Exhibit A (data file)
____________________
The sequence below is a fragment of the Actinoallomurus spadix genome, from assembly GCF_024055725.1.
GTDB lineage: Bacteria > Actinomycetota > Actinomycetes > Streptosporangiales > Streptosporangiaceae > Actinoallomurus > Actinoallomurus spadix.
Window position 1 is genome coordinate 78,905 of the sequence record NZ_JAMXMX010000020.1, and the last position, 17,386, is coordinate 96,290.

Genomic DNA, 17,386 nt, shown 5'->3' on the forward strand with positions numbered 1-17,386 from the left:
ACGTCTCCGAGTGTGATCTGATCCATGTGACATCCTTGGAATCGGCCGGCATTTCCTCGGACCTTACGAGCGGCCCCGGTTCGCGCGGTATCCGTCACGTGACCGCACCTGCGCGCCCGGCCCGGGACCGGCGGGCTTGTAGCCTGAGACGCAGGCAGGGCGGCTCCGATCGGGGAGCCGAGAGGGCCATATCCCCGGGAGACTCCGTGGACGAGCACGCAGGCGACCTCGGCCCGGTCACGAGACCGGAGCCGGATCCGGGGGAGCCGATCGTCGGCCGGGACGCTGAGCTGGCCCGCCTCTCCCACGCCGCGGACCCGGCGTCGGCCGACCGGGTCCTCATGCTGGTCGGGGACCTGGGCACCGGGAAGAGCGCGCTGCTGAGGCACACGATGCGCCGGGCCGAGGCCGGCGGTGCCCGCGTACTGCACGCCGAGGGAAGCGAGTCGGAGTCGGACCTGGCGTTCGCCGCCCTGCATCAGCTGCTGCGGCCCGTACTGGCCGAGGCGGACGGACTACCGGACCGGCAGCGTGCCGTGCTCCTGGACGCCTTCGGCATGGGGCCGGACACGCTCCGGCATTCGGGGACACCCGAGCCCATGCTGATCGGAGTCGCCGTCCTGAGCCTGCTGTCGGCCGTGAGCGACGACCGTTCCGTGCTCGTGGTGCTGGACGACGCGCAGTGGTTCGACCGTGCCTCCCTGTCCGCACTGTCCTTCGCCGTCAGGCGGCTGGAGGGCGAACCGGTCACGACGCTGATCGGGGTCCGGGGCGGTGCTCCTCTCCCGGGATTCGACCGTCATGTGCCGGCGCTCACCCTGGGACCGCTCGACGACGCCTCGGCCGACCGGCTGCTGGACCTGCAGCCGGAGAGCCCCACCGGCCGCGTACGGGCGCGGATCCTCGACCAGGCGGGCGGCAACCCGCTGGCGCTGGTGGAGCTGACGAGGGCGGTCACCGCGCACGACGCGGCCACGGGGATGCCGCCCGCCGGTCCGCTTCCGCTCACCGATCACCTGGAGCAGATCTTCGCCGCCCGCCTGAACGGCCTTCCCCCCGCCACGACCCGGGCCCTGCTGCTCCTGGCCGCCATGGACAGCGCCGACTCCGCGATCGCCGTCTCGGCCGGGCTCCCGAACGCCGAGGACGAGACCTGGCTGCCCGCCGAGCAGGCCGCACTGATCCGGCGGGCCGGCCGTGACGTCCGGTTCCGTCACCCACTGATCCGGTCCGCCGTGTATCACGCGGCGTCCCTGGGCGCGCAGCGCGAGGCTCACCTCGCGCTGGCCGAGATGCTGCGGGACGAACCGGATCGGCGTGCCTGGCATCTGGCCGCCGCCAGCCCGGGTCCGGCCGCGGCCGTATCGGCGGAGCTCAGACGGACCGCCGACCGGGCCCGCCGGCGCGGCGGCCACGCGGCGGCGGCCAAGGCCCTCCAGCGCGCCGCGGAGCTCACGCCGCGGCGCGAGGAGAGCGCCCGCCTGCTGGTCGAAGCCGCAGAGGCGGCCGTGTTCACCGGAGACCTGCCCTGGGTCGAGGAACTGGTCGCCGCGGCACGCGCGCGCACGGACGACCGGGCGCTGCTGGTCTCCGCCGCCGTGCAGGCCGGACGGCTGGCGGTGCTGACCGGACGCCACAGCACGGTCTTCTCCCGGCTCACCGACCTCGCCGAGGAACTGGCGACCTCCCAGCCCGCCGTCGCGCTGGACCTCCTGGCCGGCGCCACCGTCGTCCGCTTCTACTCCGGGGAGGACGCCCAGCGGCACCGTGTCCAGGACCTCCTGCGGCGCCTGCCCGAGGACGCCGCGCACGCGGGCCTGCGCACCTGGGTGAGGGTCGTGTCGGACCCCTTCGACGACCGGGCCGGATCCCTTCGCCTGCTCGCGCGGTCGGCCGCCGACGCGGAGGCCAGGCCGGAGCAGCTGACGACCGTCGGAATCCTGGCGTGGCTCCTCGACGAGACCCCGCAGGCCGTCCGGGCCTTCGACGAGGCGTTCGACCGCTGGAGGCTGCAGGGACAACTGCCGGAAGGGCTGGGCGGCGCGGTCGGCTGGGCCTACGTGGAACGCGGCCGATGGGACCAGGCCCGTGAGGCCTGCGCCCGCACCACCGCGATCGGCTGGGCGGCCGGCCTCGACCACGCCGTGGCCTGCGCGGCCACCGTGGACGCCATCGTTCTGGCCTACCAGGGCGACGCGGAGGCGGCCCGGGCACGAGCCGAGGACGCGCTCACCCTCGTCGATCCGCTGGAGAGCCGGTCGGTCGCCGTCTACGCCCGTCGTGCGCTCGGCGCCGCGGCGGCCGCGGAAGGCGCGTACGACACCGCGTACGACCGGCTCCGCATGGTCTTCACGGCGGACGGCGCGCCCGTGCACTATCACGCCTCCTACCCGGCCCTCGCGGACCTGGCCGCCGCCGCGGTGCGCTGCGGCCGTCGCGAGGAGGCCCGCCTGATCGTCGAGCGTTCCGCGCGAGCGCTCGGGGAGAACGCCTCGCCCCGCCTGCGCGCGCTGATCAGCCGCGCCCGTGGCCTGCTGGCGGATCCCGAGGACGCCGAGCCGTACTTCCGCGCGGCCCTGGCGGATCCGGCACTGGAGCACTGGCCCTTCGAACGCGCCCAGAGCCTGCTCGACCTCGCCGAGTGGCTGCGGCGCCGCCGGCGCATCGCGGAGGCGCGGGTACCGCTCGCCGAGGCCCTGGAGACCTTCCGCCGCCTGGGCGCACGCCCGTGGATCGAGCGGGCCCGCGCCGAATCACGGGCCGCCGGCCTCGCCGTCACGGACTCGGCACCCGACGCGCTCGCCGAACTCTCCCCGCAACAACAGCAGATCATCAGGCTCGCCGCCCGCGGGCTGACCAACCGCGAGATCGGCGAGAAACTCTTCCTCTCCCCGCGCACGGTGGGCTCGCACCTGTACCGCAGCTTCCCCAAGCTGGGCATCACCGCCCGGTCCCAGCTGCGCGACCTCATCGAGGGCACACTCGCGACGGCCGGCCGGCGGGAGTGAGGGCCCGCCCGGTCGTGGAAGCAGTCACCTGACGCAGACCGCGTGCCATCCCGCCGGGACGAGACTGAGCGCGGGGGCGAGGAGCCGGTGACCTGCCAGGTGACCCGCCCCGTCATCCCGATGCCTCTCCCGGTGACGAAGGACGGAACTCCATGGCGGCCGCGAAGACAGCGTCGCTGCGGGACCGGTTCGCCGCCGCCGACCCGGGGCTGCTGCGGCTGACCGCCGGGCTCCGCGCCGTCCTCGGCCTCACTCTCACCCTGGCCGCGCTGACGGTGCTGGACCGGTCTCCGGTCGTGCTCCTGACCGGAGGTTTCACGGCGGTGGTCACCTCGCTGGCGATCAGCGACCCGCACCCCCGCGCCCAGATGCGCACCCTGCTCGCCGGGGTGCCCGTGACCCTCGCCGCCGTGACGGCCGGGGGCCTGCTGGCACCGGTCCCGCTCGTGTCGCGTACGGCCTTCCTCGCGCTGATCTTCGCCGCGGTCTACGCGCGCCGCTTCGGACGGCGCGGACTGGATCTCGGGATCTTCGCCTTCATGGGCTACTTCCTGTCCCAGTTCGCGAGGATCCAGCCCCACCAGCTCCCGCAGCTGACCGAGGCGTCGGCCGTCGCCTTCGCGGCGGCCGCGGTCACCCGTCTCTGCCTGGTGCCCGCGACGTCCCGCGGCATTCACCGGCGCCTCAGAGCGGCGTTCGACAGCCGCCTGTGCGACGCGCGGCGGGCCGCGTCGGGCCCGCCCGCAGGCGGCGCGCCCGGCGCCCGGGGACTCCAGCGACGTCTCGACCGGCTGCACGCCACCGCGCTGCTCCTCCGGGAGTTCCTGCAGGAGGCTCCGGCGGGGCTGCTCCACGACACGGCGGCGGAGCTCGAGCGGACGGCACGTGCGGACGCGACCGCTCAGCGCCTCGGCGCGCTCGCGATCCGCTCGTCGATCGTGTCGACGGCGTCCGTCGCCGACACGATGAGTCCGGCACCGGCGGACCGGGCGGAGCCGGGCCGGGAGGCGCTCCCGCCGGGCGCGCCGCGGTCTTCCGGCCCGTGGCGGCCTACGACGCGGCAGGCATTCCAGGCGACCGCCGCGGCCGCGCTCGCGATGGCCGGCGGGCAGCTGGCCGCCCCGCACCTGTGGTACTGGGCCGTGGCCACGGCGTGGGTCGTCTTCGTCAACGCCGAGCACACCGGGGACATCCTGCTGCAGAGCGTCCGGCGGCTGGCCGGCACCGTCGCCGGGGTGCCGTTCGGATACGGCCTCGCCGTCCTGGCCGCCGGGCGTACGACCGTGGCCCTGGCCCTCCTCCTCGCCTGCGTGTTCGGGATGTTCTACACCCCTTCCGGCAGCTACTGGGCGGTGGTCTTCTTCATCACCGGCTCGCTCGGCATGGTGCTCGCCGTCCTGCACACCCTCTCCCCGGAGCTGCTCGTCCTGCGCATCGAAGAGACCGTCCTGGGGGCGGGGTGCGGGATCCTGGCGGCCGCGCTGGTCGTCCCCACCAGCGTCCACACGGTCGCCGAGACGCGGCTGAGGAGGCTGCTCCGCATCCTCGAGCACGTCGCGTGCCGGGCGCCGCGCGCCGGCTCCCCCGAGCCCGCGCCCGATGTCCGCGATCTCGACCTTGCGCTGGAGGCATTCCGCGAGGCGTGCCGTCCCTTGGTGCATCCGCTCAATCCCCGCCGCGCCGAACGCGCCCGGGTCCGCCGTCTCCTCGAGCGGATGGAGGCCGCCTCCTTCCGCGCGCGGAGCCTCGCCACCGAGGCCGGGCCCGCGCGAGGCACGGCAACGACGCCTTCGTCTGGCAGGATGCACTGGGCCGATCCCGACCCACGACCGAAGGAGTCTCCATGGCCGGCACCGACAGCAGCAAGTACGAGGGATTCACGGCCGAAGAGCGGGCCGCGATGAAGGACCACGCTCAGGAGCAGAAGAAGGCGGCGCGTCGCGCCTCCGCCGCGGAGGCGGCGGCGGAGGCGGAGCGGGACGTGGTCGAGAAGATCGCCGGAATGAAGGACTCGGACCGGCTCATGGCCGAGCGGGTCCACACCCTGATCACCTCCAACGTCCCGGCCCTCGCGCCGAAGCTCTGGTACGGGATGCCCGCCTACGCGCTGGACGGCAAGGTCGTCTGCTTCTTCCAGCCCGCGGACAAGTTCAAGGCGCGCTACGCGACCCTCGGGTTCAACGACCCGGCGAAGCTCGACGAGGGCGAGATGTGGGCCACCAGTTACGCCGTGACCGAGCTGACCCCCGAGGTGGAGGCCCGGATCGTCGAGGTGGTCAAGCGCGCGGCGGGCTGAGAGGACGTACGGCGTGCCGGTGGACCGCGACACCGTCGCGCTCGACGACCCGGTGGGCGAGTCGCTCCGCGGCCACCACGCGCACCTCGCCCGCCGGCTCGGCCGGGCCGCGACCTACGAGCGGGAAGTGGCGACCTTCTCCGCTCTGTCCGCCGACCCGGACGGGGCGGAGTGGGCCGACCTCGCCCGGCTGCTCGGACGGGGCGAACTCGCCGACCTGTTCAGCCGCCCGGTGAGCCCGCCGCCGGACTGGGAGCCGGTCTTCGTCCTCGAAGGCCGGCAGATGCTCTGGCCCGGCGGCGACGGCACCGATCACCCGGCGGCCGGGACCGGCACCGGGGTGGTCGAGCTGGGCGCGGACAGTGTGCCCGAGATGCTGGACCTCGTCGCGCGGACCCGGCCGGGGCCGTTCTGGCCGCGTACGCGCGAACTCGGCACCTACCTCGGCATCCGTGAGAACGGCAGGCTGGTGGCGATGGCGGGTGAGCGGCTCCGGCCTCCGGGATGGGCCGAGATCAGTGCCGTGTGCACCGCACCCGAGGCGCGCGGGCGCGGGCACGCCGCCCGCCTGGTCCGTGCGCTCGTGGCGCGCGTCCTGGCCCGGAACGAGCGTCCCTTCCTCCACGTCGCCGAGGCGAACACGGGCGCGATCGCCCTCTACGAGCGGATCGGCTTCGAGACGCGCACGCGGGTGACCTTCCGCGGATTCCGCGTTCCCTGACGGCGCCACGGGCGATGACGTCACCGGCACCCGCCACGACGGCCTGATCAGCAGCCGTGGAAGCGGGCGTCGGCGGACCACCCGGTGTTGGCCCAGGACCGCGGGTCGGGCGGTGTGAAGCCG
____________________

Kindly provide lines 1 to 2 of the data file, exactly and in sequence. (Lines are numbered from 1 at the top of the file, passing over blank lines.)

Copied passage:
The sequence below is a fragment of the Actinoallomurus spadix genome, from assembly GCF_024055725.1.
GTDB lineage: Bacteria > Actinomycetota > Actinomycetes > Streptosporangiales > Streptosporangiaceae > Actinoallomurus > Actinoallomurus spadix.